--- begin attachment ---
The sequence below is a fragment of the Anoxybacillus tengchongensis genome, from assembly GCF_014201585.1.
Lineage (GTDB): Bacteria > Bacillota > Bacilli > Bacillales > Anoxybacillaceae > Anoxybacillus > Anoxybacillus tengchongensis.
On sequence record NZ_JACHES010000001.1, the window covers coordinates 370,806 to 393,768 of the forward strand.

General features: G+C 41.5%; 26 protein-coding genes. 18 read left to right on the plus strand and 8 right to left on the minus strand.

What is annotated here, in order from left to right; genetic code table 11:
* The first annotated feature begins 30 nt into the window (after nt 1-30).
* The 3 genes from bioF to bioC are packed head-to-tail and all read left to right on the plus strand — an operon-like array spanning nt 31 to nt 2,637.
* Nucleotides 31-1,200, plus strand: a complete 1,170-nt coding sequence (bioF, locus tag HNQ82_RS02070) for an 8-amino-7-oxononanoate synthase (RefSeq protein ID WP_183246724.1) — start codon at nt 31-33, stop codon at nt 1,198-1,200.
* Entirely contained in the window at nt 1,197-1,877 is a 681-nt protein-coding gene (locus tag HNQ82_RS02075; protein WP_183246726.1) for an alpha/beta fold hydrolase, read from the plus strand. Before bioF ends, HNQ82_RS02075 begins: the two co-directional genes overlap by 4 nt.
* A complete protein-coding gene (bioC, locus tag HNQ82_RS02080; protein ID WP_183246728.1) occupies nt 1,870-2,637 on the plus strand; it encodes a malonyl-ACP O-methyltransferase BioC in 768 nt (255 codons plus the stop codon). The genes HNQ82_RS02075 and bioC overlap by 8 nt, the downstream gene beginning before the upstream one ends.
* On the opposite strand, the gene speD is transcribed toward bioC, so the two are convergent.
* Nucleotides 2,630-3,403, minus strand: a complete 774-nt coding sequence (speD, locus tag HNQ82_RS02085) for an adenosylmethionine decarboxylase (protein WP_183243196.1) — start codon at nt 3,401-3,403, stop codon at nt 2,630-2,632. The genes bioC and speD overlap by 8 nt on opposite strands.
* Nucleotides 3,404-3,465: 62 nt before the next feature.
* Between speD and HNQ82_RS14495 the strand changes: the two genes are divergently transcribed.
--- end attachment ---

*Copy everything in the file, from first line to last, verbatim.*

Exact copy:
The sequence below is a fragment of the Anoxybacillus tengchongensis genome, from assembly GCF_014201585.1.
Lineage (GTDB): Bacteria > Bacillota > Bacilli > Bacillales > Anoxybacillaceae > Anoxybacillus > Anoxybacillus tengchongensis.
On sequence record NZ_JACHES010000001.1, the window covers coordinates 370,806 to 393,768 of the forward strand.

General features: G+C 41.5%; 26 protein-coding genes. 18 read left to right on the plus strand and 8 right to left on the minus strand.

What is annotated here, in order from left to right; genetic code table 11:
* The first annotated feature begins 30 nt into the window (after nt 1-30).
* The 3 genes from bioF to bioC are packed head-to-tail and all read left to right on the plus strand — an operon-like array spanning nt 31 to nt 2,637.
* Nucleotides 31-1,200, plus strand: a complete 1,170-nt coding sequence (bioF, locus tag HNQ82_RS02070) for an 8-amino-7-oxononanoate synthase (RefSeq protein ID WP_183246724.1) — start codon at nt 31-33, stop codon at nt 1,198-1,200.
* Entirely contained in the window at nt 1,197-1,877 is a 681-nt protein-coding gene (locus tag HNQ82_RS02075; protein WP_183246726.1) for an alpha/beta fold hydrolase, read from the plus strand. Before bioF ends, HNQ82_RS02075 begins: the two co-directional genes overlap by 4 nt.
* A complete protein-coding gene (bioC, locus tag HNQ82_RS02080; protein ID WP_183246728.1) occupies nt 1,870-2,637 on the plus strand; it encodes a malonyl-ACP O-methyltransferase BioC in 768 nt (255 codons plus the stop codon). The genes HNQ82_RS02075 and bioC overlap by 8 nt, the downstream gene beginning before the upstream one ends.
* On the opposite strand, the gene speD is transcribed toward bioC, so the two are convergent.
* Nucleotides 2,630-3,403, minus strand: a complete 774-nt coding sequence (speD, locus tag HNQ82_RS02085) for an adenosylmethionine decarboxylase (protein WP_183243196.1) — start codon at nt 3,401-3,403, stop codon at nt 2,630-2,632. The genes bioC and speD overlap by 8 nt on opposite strands.
* Nucleotides 3,404-3,465: 62 nt before the next feature.
* Between speD and HNQ82_RS14495 the strand changes: the two genes are divergently transcribed.